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Ride-sharing company Lyft, Uber’s biggest rival in the United States, reported mixed earnings on Wednesday, outperforming on revenue but failing to add new riders to the platform.
“The Omicron variant has had a significant impact on ride volumes,” said Logan Green, chief executive of Lyft, speaking to investors. “The rapid increase in infections was correlated with a reduced demand for carpooling. However, since the peak in the US has now peaked, we expect demand to begin to recover. »
The service had 18.7 million active passengers in the last quarter of the year, less than the 20 million that analysts had anticipated, and still nearly 3 million less than the comparable pre-pandemic period.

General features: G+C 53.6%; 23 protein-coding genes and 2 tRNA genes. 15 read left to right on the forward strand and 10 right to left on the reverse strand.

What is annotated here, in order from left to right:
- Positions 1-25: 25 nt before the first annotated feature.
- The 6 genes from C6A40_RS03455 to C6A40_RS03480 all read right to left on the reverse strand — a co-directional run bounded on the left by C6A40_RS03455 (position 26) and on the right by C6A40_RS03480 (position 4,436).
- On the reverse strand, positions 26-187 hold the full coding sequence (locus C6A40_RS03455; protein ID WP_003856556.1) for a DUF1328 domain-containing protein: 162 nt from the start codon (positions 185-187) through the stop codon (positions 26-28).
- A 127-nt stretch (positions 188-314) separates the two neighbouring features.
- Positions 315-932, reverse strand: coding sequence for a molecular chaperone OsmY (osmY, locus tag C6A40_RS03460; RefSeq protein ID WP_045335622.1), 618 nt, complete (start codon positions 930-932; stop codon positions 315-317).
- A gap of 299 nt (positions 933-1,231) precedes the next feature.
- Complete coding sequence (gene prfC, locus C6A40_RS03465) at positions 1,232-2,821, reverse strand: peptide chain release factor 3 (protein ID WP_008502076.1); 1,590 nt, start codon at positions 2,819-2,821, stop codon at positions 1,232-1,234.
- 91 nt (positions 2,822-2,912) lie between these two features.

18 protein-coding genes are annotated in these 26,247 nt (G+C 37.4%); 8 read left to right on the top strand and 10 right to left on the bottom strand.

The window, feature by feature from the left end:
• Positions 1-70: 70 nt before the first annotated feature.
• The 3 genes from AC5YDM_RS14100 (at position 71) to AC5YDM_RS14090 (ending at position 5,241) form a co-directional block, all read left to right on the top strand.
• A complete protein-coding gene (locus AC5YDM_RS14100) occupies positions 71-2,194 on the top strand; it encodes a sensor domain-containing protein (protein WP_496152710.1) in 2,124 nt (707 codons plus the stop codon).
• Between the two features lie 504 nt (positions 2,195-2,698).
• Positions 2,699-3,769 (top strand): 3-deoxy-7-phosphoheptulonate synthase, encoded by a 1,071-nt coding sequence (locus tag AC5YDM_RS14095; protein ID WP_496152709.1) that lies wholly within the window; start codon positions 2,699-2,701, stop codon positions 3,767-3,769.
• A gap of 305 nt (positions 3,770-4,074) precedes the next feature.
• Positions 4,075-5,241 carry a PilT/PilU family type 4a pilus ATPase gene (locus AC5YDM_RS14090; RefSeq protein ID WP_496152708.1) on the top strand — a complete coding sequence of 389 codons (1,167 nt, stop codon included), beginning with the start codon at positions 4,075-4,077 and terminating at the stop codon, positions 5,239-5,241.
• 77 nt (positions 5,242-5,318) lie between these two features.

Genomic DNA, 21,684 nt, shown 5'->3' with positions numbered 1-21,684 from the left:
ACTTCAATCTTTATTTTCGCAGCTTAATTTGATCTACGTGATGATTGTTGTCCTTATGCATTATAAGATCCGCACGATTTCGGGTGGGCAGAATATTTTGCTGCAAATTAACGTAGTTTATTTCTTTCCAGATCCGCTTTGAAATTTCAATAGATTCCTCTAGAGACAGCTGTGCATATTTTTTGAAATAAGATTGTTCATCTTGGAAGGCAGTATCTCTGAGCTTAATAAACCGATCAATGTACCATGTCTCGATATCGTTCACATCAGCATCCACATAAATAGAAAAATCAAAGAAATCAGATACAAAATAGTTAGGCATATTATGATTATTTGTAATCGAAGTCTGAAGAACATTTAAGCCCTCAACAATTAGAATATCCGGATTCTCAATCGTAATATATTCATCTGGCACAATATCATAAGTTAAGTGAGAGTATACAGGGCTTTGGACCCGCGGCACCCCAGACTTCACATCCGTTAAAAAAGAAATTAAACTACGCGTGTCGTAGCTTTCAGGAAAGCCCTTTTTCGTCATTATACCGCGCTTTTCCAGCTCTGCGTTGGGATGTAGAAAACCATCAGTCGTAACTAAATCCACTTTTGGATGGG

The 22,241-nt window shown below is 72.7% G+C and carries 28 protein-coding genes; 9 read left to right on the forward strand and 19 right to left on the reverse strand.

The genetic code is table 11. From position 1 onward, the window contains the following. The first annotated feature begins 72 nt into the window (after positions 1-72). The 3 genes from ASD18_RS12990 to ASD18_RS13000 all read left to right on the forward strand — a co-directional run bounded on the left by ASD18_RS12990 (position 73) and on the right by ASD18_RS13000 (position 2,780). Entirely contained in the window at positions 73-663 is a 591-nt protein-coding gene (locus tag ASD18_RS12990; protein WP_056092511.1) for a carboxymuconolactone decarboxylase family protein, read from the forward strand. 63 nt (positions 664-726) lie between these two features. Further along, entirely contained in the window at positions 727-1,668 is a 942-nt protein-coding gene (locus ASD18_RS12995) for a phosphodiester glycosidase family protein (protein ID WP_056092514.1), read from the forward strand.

Shares of the San Francisco-based company fell more than 6% after hours trading.
Brighter spots came via other metrics. Revenue hit $970 million for the quarter, up 70% from the same period last year, and well ahead of Wall Street expectations of about $940 million, consensus data shows. of FactSet.
Earnings per active passenger — $51.79, an all-time high — were driven by higher fares due to driver shortages and more airport pick-ups, typically a more lucrative fare .
Quarterly losses were down year-on-year — $259 million from $458 million — but were still higher than the $176 million loss analysts had expected, according to S&P Capital IQ.
Ebitda-adjusted earnings — the company’s preferred measure of performance — came in at $74.7 million, slightly above estimates.
Overall, Lyft’s full-year revenue showed a sizable rebound from pandemic-hit 2020, rising 36% to $3.2 billion.
Uber reports its results after the closing bell tomorrow.